Two summers ago, when Ryan Burnet and Victor Mills started a program that introduced north Minneapolis kids to the rigors of boxing, they couldn’t find a gym in the area.
Burnet, a restaurateur (Barrio, Bar La Grassa, Burch Steak and Pizza Bar, Eastside), and Mills, a retired police officer, ended up driving kids to a facility on the opposite side of the city.
“We’d pick them up at 9 a.m., and they would come to the car with a bag of Cheetos and a can of Mountain Dew,” said Burnet. “It was immediately obvious that, in this program, nutrition is as relevant as boxing.”
Which is why, when the program developed into the just-opened Fighting Chance Boxing Club, the new North Side facility contains a kitchen. A very busy kitchen.
The building, a handsome Works Progress Adminstration firehouse from 1939, sat vacant for 11 vandalism-bait years before nonprofit Fighting Chance bought it for $40,000.
“If this were in any other part of the state, it would have been picked up in a heartbeat,” said Burnet. “I knew I wanted something permanent, and in their neighborhood. A place that they could walk to. And boy, have they ever.”
After a major fundraising effort, another $840,000 was invested in a renovation. Donors — companies, foundations, individuals — stepped up with cash and equipment, everything from countertops to the boxing ring to a much-needed commercial refrigerator.
“The building was a blight on the neighborhood, a liability,” said Burnet. “Now, we open the doors, and all this energy goes out into the streets.”
The second floor spaces include a tutoring room (“a quiet place for the kids to study,” said Burnet), a yoga studio (a donation-based program overseen by volunteers from Radiant Life Yoga) and offices for both the Police Athletic League and Burnet, who is now running his businesses from sunny, sparsely furnished quarters.
The main event is on the main floor. The boxing ring anchors the space where fire trucks were once parked. Locker rooms were carved out of the square footage where fire hoses were hung to dry.
The building’s heart and soul? It’s the firehouse kitchen, gutted and rebuilt and already bursting at the seams. An adjacent room was initially slated to become an office.
“But then I realized that we need a gathering place, a spot where we can all sit around the table, together,” said Burnet. Goodbye, office; hello, dining room.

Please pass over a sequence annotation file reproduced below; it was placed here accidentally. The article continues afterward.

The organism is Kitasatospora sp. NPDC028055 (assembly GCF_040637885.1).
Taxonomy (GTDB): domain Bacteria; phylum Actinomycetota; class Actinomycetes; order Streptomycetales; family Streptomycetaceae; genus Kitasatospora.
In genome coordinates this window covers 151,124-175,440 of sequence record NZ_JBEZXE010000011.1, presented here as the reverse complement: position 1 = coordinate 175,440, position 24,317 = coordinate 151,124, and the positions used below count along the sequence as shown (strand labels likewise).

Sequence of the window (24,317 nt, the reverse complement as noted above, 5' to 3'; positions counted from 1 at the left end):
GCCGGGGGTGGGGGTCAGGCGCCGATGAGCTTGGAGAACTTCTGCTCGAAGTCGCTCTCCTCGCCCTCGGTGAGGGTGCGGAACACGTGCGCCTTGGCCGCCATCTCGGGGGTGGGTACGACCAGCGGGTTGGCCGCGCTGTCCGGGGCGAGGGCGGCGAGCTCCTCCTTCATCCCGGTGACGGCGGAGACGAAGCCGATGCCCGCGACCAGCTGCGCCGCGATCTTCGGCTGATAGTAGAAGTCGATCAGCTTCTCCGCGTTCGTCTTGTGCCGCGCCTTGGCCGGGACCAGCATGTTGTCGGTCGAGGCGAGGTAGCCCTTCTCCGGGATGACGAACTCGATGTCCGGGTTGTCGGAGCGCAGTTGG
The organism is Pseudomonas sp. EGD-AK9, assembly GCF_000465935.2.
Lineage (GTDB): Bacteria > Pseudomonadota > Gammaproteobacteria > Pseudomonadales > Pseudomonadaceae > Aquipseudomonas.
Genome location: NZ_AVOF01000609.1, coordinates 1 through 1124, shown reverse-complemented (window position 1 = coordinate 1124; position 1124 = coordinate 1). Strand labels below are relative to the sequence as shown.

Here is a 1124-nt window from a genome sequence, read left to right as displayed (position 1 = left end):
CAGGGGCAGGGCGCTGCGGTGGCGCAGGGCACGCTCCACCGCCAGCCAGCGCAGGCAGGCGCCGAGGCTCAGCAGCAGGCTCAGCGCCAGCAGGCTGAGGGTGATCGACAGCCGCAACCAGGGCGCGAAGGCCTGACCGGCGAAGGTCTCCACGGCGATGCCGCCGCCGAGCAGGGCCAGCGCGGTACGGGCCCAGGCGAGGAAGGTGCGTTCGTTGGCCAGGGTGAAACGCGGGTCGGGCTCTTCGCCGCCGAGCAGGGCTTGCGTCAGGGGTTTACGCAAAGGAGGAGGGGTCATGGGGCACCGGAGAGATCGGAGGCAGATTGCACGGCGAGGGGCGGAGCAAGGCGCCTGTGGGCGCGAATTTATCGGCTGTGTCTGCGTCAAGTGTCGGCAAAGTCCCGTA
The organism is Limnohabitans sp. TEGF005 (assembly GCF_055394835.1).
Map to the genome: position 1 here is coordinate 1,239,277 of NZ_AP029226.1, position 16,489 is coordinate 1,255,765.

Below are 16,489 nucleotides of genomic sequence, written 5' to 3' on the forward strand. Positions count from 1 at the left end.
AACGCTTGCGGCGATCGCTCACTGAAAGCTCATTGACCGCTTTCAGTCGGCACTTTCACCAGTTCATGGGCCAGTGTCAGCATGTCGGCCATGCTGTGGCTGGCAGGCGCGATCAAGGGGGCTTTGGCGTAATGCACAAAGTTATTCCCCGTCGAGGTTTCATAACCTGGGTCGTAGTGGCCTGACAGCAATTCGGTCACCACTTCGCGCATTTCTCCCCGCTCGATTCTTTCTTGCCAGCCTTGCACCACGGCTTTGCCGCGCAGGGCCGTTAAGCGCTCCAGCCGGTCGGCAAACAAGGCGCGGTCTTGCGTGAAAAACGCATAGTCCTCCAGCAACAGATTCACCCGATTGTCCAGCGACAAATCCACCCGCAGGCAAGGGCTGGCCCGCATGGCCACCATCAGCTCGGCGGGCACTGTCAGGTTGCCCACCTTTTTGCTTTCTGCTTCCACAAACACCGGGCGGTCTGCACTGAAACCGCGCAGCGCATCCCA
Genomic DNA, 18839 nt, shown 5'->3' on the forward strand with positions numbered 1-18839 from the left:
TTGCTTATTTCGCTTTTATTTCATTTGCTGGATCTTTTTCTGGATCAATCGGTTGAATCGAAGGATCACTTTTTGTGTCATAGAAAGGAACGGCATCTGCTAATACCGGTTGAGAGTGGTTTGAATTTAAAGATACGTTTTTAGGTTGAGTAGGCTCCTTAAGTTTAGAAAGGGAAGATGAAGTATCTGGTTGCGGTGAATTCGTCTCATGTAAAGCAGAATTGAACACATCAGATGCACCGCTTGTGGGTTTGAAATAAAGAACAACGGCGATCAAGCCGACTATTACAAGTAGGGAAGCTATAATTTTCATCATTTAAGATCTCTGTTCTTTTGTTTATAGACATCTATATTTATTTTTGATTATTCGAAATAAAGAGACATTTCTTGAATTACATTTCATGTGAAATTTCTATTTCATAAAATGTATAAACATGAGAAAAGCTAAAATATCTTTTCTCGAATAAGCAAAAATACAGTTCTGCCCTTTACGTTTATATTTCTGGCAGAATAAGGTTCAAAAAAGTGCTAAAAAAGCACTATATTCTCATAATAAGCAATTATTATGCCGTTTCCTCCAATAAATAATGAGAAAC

Just outside the back door, a grill is getting its own workout, and a nearby empty lot is going to become a vegetable garden; a second parcel, not far from Patrick Henry High School, is also being eyed for cultivation.
“It would be ideal to grow the majority of the vegetables that we eat,” said Burnet. “This neighborhood is a food desert. We want to show these kids where real food comes from.”
Burnet was introduced to the sport 15 years ago. “It relieves stress, and teaches discipline,” he said. “Boxing has made me a better husband, father and business partner.”
Six days a week, 35 to 40 boys and girls, ages 9 through 18, stream into the building to work up a sweat — and an appetite. There are two back-to-back training sessions, and they’re offered free of charge. All are welcome.
“This is about getting kids in here and using boxing as a medium,” said Burnet. “It’s a way to keep them busy, off the streets, and getting them to work out their energy, and their angst.”
The adults in the room are Burnet and eight other trainers. They’re all volunteers (Mills, as executive director, is the only paid Fighting Chance staffer) and most are current or former police officers.
At the end of each 90-minute workout?
“We cook, and then we feed them, and the kids help with cleanup,” said Burnet. “I vastly underestimated how much food these kids were going to eat. And how hungry they were.”
So far, the volunteers have concentrated on such easy-to-prepare items as chicken fajitas, Sloppy Joes, bison burgers, chicken-vegetable satays and meatloaf. Vegetables and fruit are served with every meal, along with milk and water.
“We try to make it as healthy as possible,” said Burnet. “We’re going through a lot of hummus. We now have a rice cooker, and our Vitamix is perpetually making healthy smoothies. If this were a restaurant, we wouldn’t be worried about sales.”
What is causing consternation is money. After the kitchen’s busier-than-projected first weeks, Burnet re-ran the numbers. It was sobering moment.
“It’s tough to pro forma,” he said. “But at this rate, I think that we’re going to be spending north of $100,000 a year on food.”
To date, Burnet’s restaurants have been acting as defacto pantries, and a few other donors have stepped up, including Origin Meals, a Paleo-centric favorite among local fitness enthusiasts.
In addition, spouses Nancy St. Pierre and Isaac Becker — co-owners of 112 Eatery, and Burnet’s partners at Bar La Grassa and Burch — are lending a hand.
“The kids will be eating Isaac’s food three days a week,” said Burnet.
Still, additional long-term, sustainable solutions are required to give the Fighting Chance kitchen a fighting chance.
“We’re looking for other strategic partners,” said Burnet. “Do you have any ideas? Without a doubt, this is the hardest project that I’ve ever done. But we’ll figure it out. We’re not in the business of saying no.”